Sometimes it just gets the better of you. Sometimes it’s debilitating, crippling. Other days it’s bearable, doable. Some days you’re able to go through your normal routine. Other times you have to drop what you’re doing, run to the nearest bathroom, closet, or dark corner, crouch down, breathe, and cry. Sometimes you clench your fists and grit your teeth.
Sometimes you just sit. You stop. You quit.
Today was one of those days where I just had to deal. I spent the morning with a close girlfriend. I said some mean things because I’d felt hurt, but at seeing her tearful response, I realized that I was speaking from a place of pain, of simply wanting to disperse some of my own pain out into the world to let someone else deal with it. I’m tired, weak, vulnerable, and broken. I feel bitter, enraged, furious, and drained from having the past couple of weeks writing about the last four years of my life. I just wanted to let some of it go.
Faith comes easy to some people, but for those of us who suffer from chronic mental illness of any sort, faith is often hard to hold onto. It ebbs and flows as spontaneously and sporadically as whitewater rapids. Smooth and gentle. Fast and rapid. Calm. Intense.
This is a life with depression.
Mine has been surfacing more lately, probably for a lot of reasons, most of which are too personal to divulge. But the one factor of which I’ve become aware is the level of self-loathing I feel so often. I don’t always like the person I see staring back at me in the mirror. I’m not proud of my actions. I can’t seem to stop the harsh, hurtful words that come out of my mouth. Yet I’m still here.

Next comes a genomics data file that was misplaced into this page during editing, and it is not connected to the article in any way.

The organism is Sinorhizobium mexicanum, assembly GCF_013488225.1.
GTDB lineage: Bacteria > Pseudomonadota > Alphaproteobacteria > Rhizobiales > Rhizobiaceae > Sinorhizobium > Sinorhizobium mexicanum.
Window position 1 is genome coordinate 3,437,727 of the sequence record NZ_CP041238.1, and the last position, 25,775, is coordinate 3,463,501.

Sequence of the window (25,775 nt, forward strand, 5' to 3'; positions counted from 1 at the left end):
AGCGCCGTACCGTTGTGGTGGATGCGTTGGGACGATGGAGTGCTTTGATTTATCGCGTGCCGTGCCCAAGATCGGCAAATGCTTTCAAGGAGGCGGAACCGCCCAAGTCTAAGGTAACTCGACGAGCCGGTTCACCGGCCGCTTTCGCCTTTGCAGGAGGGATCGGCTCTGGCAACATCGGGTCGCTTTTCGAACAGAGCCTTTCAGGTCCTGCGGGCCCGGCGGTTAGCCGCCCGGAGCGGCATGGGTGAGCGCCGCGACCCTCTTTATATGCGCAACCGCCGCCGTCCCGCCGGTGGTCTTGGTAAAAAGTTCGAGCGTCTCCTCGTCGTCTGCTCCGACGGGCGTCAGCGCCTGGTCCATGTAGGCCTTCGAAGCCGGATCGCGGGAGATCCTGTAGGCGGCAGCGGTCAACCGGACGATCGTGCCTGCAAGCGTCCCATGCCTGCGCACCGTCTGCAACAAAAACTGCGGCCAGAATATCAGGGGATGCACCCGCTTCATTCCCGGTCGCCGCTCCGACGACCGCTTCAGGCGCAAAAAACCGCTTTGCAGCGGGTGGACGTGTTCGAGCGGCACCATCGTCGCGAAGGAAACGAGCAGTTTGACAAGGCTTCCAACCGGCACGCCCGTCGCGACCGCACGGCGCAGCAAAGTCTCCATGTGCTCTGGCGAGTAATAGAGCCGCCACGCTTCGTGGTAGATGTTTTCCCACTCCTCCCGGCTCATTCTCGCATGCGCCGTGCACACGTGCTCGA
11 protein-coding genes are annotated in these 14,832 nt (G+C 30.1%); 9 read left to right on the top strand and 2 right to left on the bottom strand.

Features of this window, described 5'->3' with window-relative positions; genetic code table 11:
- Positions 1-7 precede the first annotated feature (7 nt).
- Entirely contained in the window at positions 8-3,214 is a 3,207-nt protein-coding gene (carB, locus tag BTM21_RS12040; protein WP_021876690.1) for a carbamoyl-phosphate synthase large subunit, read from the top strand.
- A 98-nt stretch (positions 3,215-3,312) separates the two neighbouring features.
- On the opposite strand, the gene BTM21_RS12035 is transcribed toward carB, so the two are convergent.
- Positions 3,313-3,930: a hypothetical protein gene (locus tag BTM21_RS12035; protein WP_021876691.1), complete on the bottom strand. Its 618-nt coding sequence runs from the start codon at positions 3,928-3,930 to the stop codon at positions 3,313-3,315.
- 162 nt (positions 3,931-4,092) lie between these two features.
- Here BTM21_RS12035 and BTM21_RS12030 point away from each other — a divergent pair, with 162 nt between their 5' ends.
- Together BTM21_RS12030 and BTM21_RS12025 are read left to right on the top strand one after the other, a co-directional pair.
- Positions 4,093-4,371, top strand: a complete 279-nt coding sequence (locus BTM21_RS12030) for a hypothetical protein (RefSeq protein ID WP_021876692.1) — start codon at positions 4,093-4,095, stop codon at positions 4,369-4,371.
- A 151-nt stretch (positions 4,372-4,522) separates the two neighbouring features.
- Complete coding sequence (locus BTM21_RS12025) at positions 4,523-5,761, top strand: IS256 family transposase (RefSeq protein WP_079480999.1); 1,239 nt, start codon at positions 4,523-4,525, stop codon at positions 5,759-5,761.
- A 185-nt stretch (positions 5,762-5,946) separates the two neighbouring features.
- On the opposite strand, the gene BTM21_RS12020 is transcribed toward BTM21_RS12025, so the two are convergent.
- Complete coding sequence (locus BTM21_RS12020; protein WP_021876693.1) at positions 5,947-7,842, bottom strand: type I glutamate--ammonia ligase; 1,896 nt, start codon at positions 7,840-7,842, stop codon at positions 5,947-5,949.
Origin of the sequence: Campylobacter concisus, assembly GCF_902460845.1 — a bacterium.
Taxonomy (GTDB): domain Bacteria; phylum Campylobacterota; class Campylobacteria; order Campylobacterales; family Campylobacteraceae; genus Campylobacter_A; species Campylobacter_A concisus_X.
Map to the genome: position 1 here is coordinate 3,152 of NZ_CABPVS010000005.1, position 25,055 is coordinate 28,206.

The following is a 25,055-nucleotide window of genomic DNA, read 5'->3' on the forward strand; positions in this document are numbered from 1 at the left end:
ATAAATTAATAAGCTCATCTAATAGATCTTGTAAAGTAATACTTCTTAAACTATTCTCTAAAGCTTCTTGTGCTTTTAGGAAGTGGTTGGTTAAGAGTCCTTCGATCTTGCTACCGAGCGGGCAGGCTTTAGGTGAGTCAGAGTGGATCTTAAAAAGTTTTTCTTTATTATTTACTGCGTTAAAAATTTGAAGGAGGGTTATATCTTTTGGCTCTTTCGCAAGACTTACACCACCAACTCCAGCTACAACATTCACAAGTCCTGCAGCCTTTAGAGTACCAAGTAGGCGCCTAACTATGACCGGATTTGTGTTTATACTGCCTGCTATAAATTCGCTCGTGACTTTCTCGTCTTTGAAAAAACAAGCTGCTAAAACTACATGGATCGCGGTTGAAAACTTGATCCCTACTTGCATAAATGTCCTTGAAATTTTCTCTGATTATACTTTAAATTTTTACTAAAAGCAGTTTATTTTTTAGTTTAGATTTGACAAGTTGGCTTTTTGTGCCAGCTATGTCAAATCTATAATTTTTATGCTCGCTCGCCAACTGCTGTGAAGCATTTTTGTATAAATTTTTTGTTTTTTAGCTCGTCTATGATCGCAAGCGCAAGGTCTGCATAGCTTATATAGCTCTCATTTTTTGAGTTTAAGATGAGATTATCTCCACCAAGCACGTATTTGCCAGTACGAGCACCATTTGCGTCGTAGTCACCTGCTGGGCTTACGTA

I struggle with body image. I want to engage in acts of self-injury. I want to leave, to disappear, to change my name and start a new life. None of this means that I don’t love the people who are a part of my life, especially my husband. But sometimes… life is too much. And as many of us who deal with depression, anxiety, or other forms of being mentally unwell, it’s not always easy to talk about off the cozy couches and out of the safe confines of our therapists’ offices, especially with the people we love most. And it’s hard to write about when we’re uncertain of how others will respond. But we move on.
Today was a hard day. Unfortunately in my case, being on hormone replacement (because my natural levels were low) has made the manifestations of depression in my life more unpredictable. So I’m always on edge, waiting for the next big crash, fearful that anything and everything could serve as a trigger. Yet I still do something that some might consider unwise for someone as emotional and empathic as I am: I listen to the pain, heartache, and struggles of the people around me, stranger or friend. I empathize, put myself in their shoes, feel the spectrum of their emotions as if they were my own.